Finally, the news that economists, politicians and consumers all were hoping for has arrived: According to a report from ADP Employer Services, companies in the U.S. increased their payrolls in December by the largest amount since records began in 2001.
Employment jumped by 297,000 in December, adding to the upwardly revised 92,000 jobs that were created in November. According to Bloomberg, the jobs numbers far exceed even the loftiest of expectations of the economists the news organization surveyed – their median estimate called for a 100,000 gain. A Labor Department report is expected on Friday that will show companies added 150,000 workers, lowering the unemployment rate from 9.8 percent to 9.7 percent.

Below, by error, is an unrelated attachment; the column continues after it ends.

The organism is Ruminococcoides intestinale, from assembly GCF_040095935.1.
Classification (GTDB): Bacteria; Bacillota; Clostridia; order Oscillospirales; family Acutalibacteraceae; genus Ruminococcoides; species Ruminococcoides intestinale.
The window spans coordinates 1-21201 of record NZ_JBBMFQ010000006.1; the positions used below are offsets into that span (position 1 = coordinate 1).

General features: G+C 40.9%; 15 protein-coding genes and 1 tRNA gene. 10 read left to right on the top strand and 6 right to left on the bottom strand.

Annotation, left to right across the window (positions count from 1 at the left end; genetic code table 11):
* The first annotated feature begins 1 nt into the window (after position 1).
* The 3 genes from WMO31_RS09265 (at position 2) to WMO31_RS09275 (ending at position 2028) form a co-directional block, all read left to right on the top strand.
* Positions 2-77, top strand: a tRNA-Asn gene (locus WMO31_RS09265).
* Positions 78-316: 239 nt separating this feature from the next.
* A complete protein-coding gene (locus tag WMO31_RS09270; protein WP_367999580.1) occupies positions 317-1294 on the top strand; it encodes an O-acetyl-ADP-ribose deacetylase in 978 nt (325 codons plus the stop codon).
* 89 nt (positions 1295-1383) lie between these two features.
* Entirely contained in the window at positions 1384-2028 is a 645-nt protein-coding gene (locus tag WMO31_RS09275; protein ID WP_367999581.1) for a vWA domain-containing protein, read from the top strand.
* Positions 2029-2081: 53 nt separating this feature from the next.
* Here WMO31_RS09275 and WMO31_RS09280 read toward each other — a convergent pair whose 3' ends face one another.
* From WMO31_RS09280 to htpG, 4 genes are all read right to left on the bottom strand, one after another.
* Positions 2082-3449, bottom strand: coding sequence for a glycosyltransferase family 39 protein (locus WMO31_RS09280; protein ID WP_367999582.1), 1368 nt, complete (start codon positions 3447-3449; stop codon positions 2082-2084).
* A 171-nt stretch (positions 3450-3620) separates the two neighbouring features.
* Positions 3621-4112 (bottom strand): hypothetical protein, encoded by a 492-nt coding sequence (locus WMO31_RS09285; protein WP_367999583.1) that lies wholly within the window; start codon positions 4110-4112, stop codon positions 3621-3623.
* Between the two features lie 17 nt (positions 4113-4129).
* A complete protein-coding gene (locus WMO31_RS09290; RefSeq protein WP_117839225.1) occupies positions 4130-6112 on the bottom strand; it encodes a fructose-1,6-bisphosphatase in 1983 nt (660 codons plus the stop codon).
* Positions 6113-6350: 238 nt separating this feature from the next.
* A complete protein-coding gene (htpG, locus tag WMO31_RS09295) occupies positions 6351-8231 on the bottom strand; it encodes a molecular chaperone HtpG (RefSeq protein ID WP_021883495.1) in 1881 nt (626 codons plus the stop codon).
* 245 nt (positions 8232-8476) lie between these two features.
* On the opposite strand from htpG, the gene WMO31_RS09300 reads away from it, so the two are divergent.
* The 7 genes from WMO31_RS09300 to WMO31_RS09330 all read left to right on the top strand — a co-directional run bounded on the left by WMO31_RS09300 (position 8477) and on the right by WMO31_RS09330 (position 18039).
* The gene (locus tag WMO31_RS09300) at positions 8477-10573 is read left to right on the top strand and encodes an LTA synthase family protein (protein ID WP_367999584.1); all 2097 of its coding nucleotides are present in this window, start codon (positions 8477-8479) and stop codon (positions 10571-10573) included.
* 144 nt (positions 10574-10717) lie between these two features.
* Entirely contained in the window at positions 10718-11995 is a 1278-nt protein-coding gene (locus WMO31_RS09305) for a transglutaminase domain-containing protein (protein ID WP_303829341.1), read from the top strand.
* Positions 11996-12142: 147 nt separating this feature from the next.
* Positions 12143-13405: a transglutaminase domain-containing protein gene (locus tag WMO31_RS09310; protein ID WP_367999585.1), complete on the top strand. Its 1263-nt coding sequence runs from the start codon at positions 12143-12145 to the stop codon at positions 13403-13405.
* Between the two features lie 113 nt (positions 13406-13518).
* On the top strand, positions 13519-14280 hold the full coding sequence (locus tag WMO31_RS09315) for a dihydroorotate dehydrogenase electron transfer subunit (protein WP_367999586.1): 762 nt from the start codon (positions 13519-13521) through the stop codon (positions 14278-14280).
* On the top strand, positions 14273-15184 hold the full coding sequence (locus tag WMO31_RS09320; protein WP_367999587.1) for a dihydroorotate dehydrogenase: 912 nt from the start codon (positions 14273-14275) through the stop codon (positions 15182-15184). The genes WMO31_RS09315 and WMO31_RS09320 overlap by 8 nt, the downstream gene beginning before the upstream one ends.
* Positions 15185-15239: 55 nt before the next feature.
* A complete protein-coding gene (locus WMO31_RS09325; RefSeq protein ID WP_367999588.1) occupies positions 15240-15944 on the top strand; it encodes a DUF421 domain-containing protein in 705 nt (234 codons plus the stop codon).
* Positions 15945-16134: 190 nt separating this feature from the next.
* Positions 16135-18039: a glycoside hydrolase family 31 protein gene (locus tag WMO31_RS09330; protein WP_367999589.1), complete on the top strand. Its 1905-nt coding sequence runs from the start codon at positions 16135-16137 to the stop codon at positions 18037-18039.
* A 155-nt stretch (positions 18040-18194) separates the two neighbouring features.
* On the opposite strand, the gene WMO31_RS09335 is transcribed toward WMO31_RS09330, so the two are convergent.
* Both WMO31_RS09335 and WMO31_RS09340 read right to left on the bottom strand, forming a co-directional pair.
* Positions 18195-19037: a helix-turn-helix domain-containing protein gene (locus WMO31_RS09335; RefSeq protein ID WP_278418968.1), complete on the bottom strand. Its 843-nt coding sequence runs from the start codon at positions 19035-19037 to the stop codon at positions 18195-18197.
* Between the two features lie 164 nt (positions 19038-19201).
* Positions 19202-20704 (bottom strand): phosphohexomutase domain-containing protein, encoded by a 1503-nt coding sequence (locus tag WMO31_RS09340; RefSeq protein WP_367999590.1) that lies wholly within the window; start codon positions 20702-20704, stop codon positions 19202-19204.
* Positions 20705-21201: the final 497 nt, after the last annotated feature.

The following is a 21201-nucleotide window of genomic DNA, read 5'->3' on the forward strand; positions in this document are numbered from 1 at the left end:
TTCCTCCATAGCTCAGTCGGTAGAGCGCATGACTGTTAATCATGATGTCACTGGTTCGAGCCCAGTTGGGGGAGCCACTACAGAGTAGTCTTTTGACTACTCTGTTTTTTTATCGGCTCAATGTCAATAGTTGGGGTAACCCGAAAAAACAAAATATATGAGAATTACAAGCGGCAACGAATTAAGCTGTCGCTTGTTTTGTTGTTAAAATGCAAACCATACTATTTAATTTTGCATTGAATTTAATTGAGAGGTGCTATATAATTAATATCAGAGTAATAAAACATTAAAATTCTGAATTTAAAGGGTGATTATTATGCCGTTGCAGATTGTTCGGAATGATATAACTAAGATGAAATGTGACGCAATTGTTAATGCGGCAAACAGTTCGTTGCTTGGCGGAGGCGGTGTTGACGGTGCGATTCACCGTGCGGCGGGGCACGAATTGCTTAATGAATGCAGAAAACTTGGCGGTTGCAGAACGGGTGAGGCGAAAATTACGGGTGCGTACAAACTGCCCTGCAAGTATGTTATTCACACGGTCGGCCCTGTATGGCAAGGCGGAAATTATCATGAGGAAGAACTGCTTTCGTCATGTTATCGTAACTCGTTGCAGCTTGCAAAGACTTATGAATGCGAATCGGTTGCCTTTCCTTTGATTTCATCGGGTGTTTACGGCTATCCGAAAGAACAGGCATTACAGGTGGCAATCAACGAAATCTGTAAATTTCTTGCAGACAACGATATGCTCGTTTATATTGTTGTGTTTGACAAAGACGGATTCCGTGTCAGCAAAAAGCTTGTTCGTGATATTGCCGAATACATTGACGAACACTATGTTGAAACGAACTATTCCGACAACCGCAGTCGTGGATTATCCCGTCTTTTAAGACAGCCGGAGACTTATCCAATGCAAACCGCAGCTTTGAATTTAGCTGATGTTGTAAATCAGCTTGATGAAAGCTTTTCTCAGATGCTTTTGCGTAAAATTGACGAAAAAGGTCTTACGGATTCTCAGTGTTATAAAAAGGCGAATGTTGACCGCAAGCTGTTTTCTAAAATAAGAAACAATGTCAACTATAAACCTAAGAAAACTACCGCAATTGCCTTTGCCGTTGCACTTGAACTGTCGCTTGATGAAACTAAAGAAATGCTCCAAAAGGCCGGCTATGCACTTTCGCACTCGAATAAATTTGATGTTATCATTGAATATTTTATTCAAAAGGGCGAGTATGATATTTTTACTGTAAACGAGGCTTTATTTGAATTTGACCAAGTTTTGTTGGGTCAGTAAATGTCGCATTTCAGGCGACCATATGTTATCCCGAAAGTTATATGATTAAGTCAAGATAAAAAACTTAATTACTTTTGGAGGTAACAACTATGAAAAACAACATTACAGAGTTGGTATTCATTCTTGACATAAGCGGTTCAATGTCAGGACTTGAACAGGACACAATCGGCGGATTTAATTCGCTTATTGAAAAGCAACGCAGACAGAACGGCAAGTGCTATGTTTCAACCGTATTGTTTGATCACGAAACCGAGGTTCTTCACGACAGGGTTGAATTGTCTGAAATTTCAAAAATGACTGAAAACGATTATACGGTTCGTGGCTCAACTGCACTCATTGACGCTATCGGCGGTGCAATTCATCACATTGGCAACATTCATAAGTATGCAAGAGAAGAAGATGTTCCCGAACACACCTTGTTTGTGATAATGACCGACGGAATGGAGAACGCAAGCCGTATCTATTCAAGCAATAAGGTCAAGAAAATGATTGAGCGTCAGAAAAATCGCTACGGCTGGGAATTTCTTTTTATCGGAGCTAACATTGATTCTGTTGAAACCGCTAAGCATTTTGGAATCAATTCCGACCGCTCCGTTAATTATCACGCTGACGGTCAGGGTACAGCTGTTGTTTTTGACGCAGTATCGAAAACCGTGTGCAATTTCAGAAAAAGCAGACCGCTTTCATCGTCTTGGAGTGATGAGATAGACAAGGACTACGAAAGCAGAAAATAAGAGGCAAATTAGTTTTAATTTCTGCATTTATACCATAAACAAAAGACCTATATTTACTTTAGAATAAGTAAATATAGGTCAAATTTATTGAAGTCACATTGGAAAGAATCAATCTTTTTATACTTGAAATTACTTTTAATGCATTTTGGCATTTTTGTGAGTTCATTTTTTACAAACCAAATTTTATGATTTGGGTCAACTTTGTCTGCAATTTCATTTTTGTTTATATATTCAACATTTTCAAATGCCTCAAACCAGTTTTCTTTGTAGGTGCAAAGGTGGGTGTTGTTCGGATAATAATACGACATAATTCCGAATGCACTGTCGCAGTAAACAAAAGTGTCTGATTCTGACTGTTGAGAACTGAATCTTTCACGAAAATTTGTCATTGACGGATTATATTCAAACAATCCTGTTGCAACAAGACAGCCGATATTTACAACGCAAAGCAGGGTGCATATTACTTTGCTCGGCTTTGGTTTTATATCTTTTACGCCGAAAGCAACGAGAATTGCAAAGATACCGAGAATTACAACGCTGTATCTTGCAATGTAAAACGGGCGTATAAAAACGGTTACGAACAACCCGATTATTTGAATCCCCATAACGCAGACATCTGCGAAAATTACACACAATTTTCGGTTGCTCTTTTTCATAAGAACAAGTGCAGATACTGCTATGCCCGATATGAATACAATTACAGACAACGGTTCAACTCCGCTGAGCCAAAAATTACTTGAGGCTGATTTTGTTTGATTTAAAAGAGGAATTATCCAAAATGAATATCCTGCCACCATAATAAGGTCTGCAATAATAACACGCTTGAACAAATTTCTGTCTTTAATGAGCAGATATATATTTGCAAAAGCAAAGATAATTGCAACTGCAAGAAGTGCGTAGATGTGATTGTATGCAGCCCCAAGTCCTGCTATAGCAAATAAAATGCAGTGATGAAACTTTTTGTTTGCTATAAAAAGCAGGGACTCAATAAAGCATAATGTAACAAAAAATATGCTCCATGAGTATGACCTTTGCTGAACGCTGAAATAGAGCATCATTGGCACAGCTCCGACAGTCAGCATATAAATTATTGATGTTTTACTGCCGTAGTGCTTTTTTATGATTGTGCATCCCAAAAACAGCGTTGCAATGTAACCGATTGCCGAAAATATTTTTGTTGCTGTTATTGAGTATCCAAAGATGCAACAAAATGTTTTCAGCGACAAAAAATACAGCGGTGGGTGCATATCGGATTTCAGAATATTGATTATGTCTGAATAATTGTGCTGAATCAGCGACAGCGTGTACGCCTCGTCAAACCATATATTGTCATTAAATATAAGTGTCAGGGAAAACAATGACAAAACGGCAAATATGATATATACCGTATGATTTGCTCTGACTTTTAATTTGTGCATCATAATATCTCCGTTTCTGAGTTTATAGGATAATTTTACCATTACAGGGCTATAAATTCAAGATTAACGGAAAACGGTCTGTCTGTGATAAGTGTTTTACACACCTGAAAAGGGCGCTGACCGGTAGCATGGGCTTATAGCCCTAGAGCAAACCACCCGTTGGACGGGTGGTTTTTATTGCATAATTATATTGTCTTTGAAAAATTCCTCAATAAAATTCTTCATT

U.S. businesses have reported upbeat earnings in the past few quarters, but were loath to hire additional workers until they felt the economy had turned the corner; it seems that the time could be here, according to Jim O'Sullivan, the global chief economist at MF Global Ltd. O'Sullivan affirms: "Companies have been pretty cautious and they've accumulated a lot of spending power, and we've seen that in purchases of equipment and software. Now they need more workers to man the equipment."
While the ADP is not the official arbiter of the U.S. economy's job market, it has – in its six past monthly reports – closely mirrored the official statistics the Labor Department later released, though in July and October it understated job gains by 29,000 during the former and 116,000 during the latter.
The ADP report utilizes data from 340,000 businesses that employ more than 21 million workers.